It is billed, accurately, as a showcase for Jewish and Israeli films and directors, but the all-consuming power of family could just as easily be the theme of this month’s NewFilmmakers program at Anthology Film Archives. From Carroll Gardens to Borough Park as well as Tel Aviv and unnamed places in Eastern Europe, the films on display on Feb. 20 are all about the two-edged sword of blood ties; but their approaches to the subject are varied. With no disrespect to Count Tolstoy, even happy families are not all alike, so films about them won’t be either. all different, so films about them will be, too.
Perhaps the strongest of the movies available for screening at press time, “House Warming” by Lina Gartsman is a visually rigorous but relentlessly underplayed portrait of a Jewish-Russian father and daughter adrift in the unfamiliar world of Israeli bureaucracy. He (Pavel Kravetsky) is truculent and taciturn, hiding his feelings behind a stern, embittered front. She (Asia Naifeld, best known here for “Room 514”) is wounded by memories of childhood abandonment that are compounded by the difficulties of raising her own child in the comparatively unfamiliar surroundings of working-class Tel Aviv. Gartsman brings a steely control to this potentially melodramatic material, and as a result “House Warming” is quite effective.
Pearl Gluck, whose feature documentary “Divan” readers should recall fondly, takes an opposite approach. In her new film, “Where Is Joel Baum,” Baum (Luzer Twersky) is a jittery, mysteriously crazy chasid who aspires to be Lenny Bruce. When he’s not listening to Bruce’s recordings and memorizing his routines, Joel rides a motorcycle and talks to himself. His guardian, the rebbetzin Mrs. Stein (Lynn Cohen), keeps trying to make a shidduch for him with hilariously disastrous results. Most properly raised Orthodox girls don’t respond well to a guy who repeats Lenny’s more salacious routines. When Mrs. Stein brings in a young Polish woman to clean, things take a regrettable turn. “Where Is Joel Baum” has an oddly concertina’d feel. I suspect that if the material is expanded to feature-length and fleshed out more, the result will be more satisfying. As it currently stands, “Baum” is frequently engaging, and the material and the film’s look are strikingly fresh, but the film’s narrative rhythm feels a little out-of-kilter.
“Brooklyn Breach” is the program’s one feature-length film, a dark, brooding tragedy written, produced, edited, shot and directed by Benjamin T. Orifici. It’s his first film and, given the number of jobs he has taken on (he even plays one of the subsidiary characters), the sheer feat of completing it would be impressive enough. Happily, although the end product is not fully realized, Orifici definitely has the chops to make this a promising debut. The film is nothing if not ambitious, juggling the travails of three families in a Brooklyn apartment complex: a Pakistani couple who is juggling careers and family pressures, a Modern Orthodox couple that has been unable to have children, and a neglected teen who is enduring both the growing pains of adolescence with the and the more difficult pains resulting from spinal injuries he sustained in a skateboarding accident that involved a swerving truck. Significantly, none of these families is dealing with only one problem; there are enough secrets and lies for everyone to suffer.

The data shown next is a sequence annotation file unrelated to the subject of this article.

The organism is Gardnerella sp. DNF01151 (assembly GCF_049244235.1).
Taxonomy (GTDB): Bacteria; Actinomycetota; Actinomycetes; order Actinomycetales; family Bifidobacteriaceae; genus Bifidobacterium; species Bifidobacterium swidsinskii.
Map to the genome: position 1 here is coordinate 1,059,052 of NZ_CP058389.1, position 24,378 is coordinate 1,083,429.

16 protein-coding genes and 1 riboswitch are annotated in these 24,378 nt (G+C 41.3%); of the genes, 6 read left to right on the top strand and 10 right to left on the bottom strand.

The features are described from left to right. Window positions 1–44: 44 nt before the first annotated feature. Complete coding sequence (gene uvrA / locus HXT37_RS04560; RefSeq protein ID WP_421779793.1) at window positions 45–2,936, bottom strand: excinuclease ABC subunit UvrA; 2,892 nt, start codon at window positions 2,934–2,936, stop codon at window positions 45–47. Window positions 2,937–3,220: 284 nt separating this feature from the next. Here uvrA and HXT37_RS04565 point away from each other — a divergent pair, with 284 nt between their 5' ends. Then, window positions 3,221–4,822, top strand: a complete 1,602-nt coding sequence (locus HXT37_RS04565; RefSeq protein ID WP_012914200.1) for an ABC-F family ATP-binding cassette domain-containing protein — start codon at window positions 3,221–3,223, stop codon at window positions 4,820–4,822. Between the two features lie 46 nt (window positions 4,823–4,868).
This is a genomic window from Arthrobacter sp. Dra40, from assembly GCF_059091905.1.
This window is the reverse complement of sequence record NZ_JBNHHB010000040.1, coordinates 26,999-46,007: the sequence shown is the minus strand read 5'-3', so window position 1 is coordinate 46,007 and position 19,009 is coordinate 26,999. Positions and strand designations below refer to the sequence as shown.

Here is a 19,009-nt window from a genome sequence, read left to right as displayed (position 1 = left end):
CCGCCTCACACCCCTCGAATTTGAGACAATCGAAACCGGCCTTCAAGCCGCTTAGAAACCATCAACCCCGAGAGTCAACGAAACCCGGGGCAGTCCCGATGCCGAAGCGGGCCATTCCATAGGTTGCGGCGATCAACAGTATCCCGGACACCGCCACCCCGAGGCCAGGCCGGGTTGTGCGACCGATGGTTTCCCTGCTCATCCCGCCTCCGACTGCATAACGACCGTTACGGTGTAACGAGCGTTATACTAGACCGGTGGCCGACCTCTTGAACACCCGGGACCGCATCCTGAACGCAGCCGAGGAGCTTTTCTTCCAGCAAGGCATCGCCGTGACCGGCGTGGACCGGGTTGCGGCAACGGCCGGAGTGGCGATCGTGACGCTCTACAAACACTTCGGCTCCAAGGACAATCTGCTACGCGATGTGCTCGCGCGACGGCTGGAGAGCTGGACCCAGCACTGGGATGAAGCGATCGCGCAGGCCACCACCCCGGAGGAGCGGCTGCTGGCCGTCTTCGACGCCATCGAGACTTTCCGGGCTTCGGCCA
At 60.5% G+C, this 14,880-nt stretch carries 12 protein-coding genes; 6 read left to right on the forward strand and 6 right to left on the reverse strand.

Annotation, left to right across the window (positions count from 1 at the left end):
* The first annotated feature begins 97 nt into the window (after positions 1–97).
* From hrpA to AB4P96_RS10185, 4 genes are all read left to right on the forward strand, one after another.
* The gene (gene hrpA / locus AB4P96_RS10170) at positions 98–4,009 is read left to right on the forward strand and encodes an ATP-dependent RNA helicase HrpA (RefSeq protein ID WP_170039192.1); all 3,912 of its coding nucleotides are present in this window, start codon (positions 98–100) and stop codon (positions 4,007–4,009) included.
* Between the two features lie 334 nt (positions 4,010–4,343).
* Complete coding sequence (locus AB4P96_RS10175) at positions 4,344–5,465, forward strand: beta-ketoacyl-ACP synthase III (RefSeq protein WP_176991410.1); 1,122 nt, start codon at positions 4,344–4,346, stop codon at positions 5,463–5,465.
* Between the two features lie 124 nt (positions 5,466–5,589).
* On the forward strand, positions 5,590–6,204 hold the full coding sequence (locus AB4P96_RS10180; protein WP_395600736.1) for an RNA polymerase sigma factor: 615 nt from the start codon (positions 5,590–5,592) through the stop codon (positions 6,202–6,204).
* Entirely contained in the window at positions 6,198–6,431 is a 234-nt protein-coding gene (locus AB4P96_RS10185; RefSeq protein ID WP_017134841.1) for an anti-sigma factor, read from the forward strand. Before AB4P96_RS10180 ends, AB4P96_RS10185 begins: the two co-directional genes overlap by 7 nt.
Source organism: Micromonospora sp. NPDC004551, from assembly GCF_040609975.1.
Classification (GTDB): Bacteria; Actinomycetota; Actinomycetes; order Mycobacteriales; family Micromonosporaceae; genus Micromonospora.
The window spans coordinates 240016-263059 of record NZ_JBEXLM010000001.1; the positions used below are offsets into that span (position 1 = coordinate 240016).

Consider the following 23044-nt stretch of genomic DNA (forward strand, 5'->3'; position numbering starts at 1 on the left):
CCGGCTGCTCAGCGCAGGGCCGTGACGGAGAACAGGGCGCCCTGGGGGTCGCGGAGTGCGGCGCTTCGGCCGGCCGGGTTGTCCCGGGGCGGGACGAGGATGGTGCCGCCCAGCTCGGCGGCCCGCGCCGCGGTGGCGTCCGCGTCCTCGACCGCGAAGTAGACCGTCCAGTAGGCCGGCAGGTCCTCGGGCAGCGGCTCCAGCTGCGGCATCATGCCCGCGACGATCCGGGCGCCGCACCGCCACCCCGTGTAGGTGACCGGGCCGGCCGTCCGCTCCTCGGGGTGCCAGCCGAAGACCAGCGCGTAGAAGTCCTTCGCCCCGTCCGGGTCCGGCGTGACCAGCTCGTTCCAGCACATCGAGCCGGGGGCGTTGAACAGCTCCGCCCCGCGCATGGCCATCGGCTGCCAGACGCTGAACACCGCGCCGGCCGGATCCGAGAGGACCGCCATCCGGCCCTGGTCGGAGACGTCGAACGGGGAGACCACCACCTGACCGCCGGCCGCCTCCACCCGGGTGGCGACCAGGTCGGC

What none among them knows, though, is that the families are under extensive covert surveillance as part of a pharmaceutical company’s trial of a new anti-depressant that the two wives and the boy are taking. We see all of the events unfold through the surveillance cameras, frequently looking over the shoulder of Dr. Cervelli (played by the director, appropriately enough), who is working on the study. It’s a clever device, although Orifici doesn’t get as much mileage out of questions of voyeurism, scopophilia and the nature of the filmgoing experience as others before him. However, his manipulation of split-screen effects and juxtaposition of multiple settings is frequently deft.
The material takes a series of very bleak turns, involving career failure, adultery, suicide, terminal cancer, and Orifici’s take on the behavior of Big Pharma is very, very cynical (although not as jaundiced as the reality of recent events). Some of the writing is awkward and the playing out of the multiple narrative lines is somewhat unsatisfying, but there is enough going on in “Brooklyn Breach” to suggest that Orifici is an indie filmmaker who will bear watching. He already has another Brooklyn-based project in production.
Two other short films in the program are concerned with the impact on Jewish families of a powerful external force, the Shoah. Daniela Flynn’s “Two” is, as the title suggests, a melodramatic two-hander; a pair of women, both played by the director, remember the fate of a Jewish woman who married a non-Jew with terrible consequences when the Nazis came to power. To some extent the eight-minute film relies on a major plot twist that is just surprising enough to carry it. Benjamin Wlodawer’s “Numbers,” by contrast, is a quiet, almost meditative piece about a refugee from the camps now living in a forest bunker; he recounts his strangely idyllic existence in letters to his brother. One day an unexpected encounter with a stranger threatens his survival. The outcome is not unexpected but rewarding nonetheless, and Wlodawer is clearly a director of promise.
NewFilmmakers will screen a program of new Israeli, Jewish and Jewish-themed films on Wednesday, Feb. 20 at Anthology Film Archives (Second Avenue and Second Street). The first program of shorts, including “Two,” “Numbers,” “Adam’s Tallit” and “Where Is Joel Baum,” begins at 6 p.m. The two Israeli films, “Between the Lines” and “House Warming,” will be shown at 7:15 p.m. “Brooklyn Breach” will be shown at 9:15 p.m. For information, go to www.NewFilmmakers.com.